Look at Bowen's Island on Folly Road and see if it fits your criteria.
I never go to bakeries in the HD so I can't help you with breakfast. There ARE some places that get good reviews. Toast is one, Dixie Supply is another. And Hominy Grill, of course, has the Big Nasty.
re: Sue in Mt P
As far as bakeries go, Glazed is an amazing doughnut place on King St. Like them on Facebook and you can see their daily menu, but they make amazing and unusual doughnuts, like the Purple Goat, which is a blissful combination of triple berry goat cheese filling and lavender glaze. Yum!
I also love WildFlour on Spring St. for their cinnamon rolls and sticky buns, but those are only available on Sundays and you have to get there early or there will be a line out the door!
Macaroon Boutique has excellent macaroons and lovely croissants, especially the chocolate filled croissants.
So glad that I'm heading to CHS in 1.5 weeks! :)
mikeh knows his stuff. I agree with all of that. However, I like the shrimp and grits at Atlanticville (on Sullivans), and Anson much better than Hominy. You might want to check out those websites.
I agree about Grocery, the 'Tosh and Red Drum. I would add 2 Boroughs Larder and Butcher and Bee.
FIG is sublime. I've been numerous times and never been disappointed. DO make a reservation. It gets crowded. I like it better than McCrady's. McCrady's is art on a plate. Very creative, unusual and delicious, ut if you have a hearty appetite you'll spend some bucks.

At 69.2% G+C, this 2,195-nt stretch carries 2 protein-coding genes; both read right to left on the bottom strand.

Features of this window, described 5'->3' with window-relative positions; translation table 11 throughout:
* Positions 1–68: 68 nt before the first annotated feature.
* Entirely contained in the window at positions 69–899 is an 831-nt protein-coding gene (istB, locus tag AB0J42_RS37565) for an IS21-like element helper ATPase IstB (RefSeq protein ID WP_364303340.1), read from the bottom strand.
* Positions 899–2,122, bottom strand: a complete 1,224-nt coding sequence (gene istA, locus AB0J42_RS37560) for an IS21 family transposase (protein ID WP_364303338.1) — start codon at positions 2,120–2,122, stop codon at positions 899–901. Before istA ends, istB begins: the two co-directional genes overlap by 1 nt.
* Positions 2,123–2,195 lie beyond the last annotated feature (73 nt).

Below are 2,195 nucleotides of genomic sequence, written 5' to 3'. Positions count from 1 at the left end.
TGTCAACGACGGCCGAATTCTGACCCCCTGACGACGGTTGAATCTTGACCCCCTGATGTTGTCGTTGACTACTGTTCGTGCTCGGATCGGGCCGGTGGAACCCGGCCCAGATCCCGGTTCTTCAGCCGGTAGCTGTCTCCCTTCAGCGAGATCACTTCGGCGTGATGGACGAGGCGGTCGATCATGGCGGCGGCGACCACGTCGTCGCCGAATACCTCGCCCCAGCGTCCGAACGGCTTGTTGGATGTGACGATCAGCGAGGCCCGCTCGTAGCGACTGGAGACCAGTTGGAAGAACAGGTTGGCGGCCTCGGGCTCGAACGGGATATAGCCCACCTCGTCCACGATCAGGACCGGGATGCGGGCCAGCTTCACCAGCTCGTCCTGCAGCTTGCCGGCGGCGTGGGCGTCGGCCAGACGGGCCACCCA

I am born and raised in the South and I have never had chicken and waffles. I'd rather have bacon and something for breakfast.
The biscuits and gravy are good at Page's in Mt Pleasant. You also might want to go out to Seewee, on 17 north of Mt Pleasant. There's lots of construction between the bridge and the Seewee but it's worth it.
Hominy Grill - excellent choice. They use the Bill Neal recipe for shrimp and grits (invented at Crooks Corner in Chapel Hill, NC), found here: http://www.food.com/recipe/crooks-corner-shrimp-and-grits-90000
Yes, it contains mushrooms and it should. This is the gold-standard shrimp and grits recipe. Please also note that for lunch, Hominy Grill offers one of the best meat-and-three experiences in South Carolina. We're talking local triggerfish or snapper and other "comfort" dishes, served with a bunch of veggie side dish offerings like collards and squash casserole. Their buttermilk pie and chocolate pudding are also amazing, award-winning desserts.
Charleston Grill, High Cotton and SNOB - I'd skip all of those. Heyday was about 10-15 years ago for these and they are geared more towards tourists or expense account dining. Substitute in The Grocery, Oak Steakhose, The Mcintosh and/or Red Drum Gastropub for chefs that are currently at the top of their game.
McCrady's (with a "C") - great choice. FIG - totally different from McCrady's - FIG is one of the best farm/sea-to-table restaurants in the country (if I could only eat at one Charleston restaurant, it'd be FIG), whereas McCrady's is about, yes, using fresh and local ingredients but is more "upscale" and experimental. I'd do both.
Fishnet - a bit of a drive. If you want a great takeout place doing locally-sourced seafood, do Dave's Carryout in downtown Charleston instead.
Chicken & waffles - the only people who think chicken & waffles is a southern thing are people who don't live in the south. It's not popular down here either. Wouldn't waste a meal on it.
BBQ - you're not going to find good BBQ in Charleston. The closest top quality pits are McCabe's in Manning, SC and Scott's BBQ in Hemingway, SC, each of which is a 2 hour drive.
Finally, instead of buying Zagat's, you're going to get a LOT more reliable and up-to-date information from this one locally-produced guide at the following link: